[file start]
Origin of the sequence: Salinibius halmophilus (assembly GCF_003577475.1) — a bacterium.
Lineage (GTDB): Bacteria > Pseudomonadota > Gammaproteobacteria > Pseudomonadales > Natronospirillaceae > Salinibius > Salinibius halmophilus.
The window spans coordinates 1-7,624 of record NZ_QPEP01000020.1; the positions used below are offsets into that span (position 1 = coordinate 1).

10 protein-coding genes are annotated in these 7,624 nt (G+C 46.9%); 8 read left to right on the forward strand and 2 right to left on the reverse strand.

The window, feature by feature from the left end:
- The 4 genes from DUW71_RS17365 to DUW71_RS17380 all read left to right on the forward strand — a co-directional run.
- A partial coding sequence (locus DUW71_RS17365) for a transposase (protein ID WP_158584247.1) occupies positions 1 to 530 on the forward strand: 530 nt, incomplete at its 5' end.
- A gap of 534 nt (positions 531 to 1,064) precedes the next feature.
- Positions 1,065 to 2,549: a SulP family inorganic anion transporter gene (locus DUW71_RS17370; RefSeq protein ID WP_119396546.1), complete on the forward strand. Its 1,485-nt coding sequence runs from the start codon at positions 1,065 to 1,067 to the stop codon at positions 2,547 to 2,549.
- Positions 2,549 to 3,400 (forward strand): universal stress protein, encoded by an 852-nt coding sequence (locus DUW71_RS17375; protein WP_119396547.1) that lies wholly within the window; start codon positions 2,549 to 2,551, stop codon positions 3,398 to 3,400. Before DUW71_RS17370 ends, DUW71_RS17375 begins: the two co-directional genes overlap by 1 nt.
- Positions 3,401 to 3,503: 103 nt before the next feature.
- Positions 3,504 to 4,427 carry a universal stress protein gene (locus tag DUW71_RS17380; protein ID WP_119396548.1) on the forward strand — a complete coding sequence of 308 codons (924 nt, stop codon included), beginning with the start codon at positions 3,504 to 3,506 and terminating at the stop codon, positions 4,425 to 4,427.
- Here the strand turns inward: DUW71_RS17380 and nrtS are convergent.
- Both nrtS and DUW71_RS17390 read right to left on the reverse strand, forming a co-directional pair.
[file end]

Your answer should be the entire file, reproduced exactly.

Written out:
Origin of the sequence: Salinibius halmophilus (assembly GCF_003577475.1) — a bacterium.
Lineage (GTDB): Bacteria > Pseudomonadota > Gammaproteobacteria > Pseudomonadales > Natronospirillaceae > Salinibius > Salinibius halmophilus.
The window spans coordinates 1-7,624 of record NZ_QPEP01000020.1; the positions used below are offsets into that span (position 1 = coordinate 1).

10 protein-coding genes are annotated in these 7,624 nt (G+C 46.9%); 8 read left to right on the forward strand and 2 right to left on the reverse strand.

The window, feature by feature from the left end:
- The 4 genes from DUW71_RS17365 to DUW71_RS17380 all read left to right on the forward strand — a co-directional run.
- A partial coding sequence (locus DUW71_RS17365) for a transposase (protein ID WP_158584247.1) occupies positions 1 to 530 on the forward strand: 530 nt, incomplete at its 5' end.
- A gap of 534 nt (positions 531 to 1,064) precedes the next feature.
- Positions 1,065 to 2,549: a SulP family inorganic anion transporter gene (locus DUW71_RS17370; RefSeq protein ID WP_119396546.1), complete on the forward strand. Its 1,485-nt coding sequence runs from the start codon at positions 1,065 to 1,067 to the stop codon at positions 2,547 to 2,549.
- Positions 2,549 to 3,400 (forward strand): universal stress protein, encoded by an 852-nt coding sequence (locus DUW71_RS17375; protein WP_119396547.1) that lies wholly within the window; start codon positions 2,549 to 2,551, stop codon positions 3,398 to 3,400. Before DUW71_RS17370 ends, DUW71_RS17375 begins: the two co-directional genes overlap by 1 nt.
- Positions 3,401 to 3,503: 103 nt before the next feature.
- Positions 3,504 to 4,427 carry a universal stress protein gene (locus tag DUW71_RS17380; protein ID WP_119396548.1) on the forward strand — a complete coding sequence of 308 codons (924 nt, stop codon included), beginning with the start codon at positions 3,504 to 3,506 and terminating at the stop codon, positions 4,425 to 4,427.
- Here the strand turns inward: DUW71_RS17380 and nrtS are convergent.
- Both nrtS and DUW71_RS17390 read right to left on the reverse strand, forming a co-directional pair.